Marilyn Jordan Taylor, professor of architecture and urban design and former dean, has been working in China for most of her career, long enough that she’d just as soon be vague about the exact number of years. Before she became dean of the University of Pennsylvania Stuart Weitzman School of Design in 2008, Taylor was a partner in Skidmore Owings & Merrill’s Urban Design & Planning practice, in which capacity she spent a fair amount of time overseas. Mostly, she took on the types of projects she now jokingly refers to as “horizontal work”—airports, subway systems, college campuses, and urban districts. She began going to Shanghai and Beijing in the early 1980s, in the very earliest stages of China’s ongoing phase of rampant economic development.
“I had a really remarkable experience of getting to know China, even just a little bit, over the three-plus decades that I have been going there,” Taylor says. “It is a place of extraordinary fascination to me, continuing to this very moment.”
At Penn, the fascination has only deepened as Taylor established the School’s research ties to China. In 2015, after a summit in Beijing focused on challenges in Chinese cities, Taylor, along with Meyerson Chair of Urbanism, Professor and Chair of Landscape Architecture Richard Weller and Professor of Architecture Ali Rahim, launched a two-year joint research initiative with Chinese scholars. She also helped secure a grant from AECOM to run a series of design studios focused on urbanization in China. And just last month, Taylor, Rahim, and Weller hosted a two-day event called the Penn-China Design Dialogues in Beijing, with three panels focused on urban design, architecture, and landscape architecture.
Taylor and Associate Professor of Landscape Architecture Chris Marcinkoski curated the first panel, a half-day discussion devoted to urban design. The panel was devoted to questions about society and technology, connectivity within and between cities, governance, and the scale of planning and development. All of these questions will have long-lasting implications for the health and quality of life of Chinese cities, Taylor says.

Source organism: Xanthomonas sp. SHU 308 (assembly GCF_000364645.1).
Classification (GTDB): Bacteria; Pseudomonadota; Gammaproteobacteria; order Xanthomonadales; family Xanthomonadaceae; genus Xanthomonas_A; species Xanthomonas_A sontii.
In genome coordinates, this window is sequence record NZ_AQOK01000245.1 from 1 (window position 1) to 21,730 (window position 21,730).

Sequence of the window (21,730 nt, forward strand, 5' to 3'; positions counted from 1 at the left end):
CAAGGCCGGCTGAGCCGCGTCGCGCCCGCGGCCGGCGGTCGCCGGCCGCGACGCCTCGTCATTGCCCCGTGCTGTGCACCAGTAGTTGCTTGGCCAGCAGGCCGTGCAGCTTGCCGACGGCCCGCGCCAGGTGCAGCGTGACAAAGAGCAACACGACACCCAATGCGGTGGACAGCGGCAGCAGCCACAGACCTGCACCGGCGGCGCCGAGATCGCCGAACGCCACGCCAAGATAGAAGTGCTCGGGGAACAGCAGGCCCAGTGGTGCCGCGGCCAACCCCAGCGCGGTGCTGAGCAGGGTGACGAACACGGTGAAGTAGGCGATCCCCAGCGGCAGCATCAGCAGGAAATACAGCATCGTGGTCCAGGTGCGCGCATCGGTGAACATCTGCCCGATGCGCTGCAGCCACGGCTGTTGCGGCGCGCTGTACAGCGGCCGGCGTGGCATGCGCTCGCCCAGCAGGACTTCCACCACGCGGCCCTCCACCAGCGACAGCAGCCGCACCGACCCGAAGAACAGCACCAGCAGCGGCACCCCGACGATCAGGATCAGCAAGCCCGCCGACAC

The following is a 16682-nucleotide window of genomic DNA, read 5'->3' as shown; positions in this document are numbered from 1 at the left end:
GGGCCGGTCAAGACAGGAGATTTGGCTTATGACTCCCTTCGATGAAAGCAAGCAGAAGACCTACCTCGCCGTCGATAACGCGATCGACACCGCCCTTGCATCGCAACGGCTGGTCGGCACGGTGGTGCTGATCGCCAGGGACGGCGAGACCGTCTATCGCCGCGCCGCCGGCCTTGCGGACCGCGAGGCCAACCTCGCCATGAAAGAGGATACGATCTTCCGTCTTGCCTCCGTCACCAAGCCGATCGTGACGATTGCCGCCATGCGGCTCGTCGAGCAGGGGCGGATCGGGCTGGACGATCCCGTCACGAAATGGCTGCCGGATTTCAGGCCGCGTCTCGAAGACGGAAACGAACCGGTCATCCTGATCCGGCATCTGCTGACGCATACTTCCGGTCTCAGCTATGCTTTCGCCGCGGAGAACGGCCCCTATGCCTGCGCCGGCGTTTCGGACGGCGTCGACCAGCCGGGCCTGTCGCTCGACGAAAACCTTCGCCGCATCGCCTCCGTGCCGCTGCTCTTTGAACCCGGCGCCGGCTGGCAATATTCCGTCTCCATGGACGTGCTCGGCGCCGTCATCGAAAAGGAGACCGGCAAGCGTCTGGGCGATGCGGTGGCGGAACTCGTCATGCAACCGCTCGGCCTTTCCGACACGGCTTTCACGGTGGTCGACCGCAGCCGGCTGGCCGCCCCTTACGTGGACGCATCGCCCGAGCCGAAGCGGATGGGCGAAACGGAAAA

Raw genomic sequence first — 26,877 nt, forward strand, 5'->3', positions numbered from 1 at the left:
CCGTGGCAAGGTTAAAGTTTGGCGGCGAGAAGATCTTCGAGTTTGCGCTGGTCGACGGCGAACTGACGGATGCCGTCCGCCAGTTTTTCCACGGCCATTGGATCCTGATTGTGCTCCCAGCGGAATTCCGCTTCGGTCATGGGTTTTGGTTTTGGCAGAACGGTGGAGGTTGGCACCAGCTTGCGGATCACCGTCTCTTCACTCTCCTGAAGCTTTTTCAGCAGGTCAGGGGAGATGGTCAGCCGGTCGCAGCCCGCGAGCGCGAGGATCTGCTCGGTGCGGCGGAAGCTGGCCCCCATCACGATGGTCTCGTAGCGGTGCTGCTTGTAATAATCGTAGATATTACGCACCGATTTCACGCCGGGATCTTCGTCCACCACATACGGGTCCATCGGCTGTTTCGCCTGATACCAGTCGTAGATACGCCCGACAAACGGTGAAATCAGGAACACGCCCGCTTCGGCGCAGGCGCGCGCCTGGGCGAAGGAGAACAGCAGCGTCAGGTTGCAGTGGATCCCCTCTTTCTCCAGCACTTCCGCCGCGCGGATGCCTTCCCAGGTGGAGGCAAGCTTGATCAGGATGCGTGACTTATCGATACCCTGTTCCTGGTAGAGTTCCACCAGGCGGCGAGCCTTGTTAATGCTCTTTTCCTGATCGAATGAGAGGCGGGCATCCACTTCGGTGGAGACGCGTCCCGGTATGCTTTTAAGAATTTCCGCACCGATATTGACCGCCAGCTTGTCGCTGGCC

“Are the Chinese going to take on urbanization 100 hectares at a time? On a block-by-block basis? On a district basis?” Taylor says. “Because it is clear to everybody that size and speed and replication are what have led to some of the least effective new urban districts in places that have been created.”
The panel was intended to be “a shaping place” for an exhibition and series of public sessions that Taylor and Marcinkoski have planned for June as part of the AECOM grant, Taylor says. She and Marcinkoski selected prominent scholars and professionals to participate on the panel. And they also got recommendations from former students. Taylor noted that near the beginning of her tenure as dean, the Weitzman School, like other schools, began to get a lot of new applications from Chinese students. Many of those students have since returned to China, to work in architecture firms, at universities, and in planning positions. Their advice helped shape the panel, Taylor says.
“What we’re doing now is really building up Philadelphia-Chinese cities, a two-way conversation that is ultimately great for future students—Chinese and from all other parts of the world,” Taylor says.
For Ali Rahim, the Penn-China Design Dialogues was an opportunity to revisit questions that emerged from the first symposium on the future of architecture in China, which was held to mark the opening of the Penn China Wharton Center in 2015.
“We had a sense that new building technologies and the digital innovation in design processes had changed the way architecture is practiced around the world, but that this must be even more accelerated in a place like China where building and development has been happening at such a high rate for the last few decades,” Rahim says.
The architecture panel, held in the afternoon of the first day of the event, explored questions about how technology has transformed architecture in China, how it has given architects new capacities as designers and where they are still limited, and what promises of digital architecture remain unfulfilled, Rahim says. The panel was organized as a series of 10-minute presentations, each focused on a single building. Rahim says he wanted to gather the most influential architects and design educators in China, and that the diverse set of experiences, opinions, and scales of work created a rich discussion on the panel. Panelists included China-based architects, scholars from Tsinghua and Tongji universities, and the dean of the Chinese Academy of Fine Art.